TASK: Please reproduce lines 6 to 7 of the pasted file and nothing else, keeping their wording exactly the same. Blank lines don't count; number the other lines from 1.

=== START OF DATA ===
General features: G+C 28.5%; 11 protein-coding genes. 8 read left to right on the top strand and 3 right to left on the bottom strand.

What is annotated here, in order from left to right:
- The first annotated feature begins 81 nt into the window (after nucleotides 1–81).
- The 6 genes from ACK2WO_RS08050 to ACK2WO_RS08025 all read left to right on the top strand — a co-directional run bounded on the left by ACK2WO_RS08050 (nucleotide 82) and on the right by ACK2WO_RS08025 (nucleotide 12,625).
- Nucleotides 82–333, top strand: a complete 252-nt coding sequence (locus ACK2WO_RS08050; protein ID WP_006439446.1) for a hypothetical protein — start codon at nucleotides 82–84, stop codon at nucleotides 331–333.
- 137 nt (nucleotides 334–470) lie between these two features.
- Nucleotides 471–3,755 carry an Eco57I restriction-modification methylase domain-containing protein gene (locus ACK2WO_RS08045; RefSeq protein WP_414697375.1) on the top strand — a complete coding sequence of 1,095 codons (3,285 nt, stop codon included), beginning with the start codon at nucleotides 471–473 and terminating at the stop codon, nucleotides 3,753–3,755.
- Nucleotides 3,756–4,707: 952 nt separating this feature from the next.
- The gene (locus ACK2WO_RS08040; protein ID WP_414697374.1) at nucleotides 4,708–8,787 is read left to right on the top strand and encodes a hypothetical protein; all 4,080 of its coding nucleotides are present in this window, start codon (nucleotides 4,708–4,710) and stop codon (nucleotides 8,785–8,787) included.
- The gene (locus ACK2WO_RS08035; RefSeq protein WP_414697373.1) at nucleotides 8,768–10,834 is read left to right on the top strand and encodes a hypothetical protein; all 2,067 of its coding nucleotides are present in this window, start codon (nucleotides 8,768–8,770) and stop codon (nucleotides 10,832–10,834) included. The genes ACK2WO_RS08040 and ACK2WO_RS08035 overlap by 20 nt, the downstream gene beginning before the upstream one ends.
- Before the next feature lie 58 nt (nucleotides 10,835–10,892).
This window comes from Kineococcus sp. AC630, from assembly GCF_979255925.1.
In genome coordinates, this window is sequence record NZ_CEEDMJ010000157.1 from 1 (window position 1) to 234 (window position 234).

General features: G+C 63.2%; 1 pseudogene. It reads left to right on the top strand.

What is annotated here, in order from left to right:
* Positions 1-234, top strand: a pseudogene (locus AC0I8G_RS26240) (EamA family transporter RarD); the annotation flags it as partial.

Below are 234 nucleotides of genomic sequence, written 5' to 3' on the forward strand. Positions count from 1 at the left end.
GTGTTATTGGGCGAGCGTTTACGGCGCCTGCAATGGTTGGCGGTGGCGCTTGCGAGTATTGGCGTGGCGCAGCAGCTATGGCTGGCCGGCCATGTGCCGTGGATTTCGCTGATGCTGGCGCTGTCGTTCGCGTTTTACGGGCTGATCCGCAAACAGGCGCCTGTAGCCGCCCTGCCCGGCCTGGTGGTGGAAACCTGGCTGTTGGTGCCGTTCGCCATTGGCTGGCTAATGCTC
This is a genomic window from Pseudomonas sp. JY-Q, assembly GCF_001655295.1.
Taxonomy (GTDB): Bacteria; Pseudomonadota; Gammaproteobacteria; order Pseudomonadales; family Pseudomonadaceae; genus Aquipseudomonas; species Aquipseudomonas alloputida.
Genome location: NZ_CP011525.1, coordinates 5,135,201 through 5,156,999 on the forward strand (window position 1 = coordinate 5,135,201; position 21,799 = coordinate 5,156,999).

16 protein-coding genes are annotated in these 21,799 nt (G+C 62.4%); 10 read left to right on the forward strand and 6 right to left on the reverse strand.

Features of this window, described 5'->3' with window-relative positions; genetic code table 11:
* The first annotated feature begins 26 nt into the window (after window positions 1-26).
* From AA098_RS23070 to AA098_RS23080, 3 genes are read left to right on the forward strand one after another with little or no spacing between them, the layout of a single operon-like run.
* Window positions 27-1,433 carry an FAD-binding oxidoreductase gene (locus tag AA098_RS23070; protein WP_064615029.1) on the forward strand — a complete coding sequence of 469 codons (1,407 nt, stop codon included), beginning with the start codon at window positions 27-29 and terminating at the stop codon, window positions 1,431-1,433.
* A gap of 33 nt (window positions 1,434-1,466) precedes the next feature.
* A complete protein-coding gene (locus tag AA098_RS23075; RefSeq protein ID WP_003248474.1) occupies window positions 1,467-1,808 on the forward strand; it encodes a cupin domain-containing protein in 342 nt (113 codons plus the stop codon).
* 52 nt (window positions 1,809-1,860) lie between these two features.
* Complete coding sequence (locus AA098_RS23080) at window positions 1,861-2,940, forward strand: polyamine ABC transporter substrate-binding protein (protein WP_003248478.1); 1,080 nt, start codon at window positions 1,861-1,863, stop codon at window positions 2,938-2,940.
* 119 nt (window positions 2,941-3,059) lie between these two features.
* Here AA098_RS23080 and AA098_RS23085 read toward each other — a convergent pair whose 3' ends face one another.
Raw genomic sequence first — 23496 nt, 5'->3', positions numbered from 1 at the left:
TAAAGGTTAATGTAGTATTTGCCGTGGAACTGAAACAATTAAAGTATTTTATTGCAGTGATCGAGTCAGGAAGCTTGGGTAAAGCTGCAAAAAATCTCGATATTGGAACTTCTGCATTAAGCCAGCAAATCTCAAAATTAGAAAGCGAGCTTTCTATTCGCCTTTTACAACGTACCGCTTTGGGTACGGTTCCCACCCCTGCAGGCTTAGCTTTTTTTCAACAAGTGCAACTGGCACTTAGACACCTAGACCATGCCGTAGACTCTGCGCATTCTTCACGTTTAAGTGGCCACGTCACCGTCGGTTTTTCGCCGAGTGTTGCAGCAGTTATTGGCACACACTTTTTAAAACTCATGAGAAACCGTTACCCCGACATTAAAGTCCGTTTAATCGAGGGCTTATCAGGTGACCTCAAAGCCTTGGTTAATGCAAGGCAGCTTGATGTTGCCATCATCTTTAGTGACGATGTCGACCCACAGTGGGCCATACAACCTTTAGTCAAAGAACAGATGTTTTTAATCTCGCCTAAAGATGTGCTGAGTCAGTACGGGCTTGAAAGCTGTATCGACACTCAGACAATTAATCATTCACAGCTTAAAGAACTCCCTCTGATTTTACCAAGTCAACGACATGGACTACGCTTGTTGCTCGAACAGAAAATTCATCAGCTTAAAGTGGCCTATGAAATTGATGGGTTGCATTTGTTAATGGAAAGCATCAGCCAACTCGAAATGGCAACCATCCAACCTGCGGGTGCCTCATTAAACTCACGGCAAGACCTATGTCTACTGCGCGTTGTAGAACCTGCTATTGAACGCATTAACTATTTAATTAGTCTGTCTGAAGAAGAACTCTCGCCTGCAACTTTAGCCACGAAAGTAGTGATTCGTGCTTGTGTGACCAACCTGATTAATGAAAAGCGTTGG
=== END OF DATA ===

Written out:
- 137 nt (nucleotides 334–470) lie between these two features.
- Nucleotides 471–3,755 carry an Eco57I restriction-modification methylase domain-containing protein gene (locus ACK2WO_RS08045; RefSeq protein WP_414697375.1) on the top strand — a complete coding sequence of 1,095 codons (3,285 nt, stop codon included), beginning with the start codon at nucleotides 471–473 and terminating at the stop codon, nucleotides 3,753–3,755.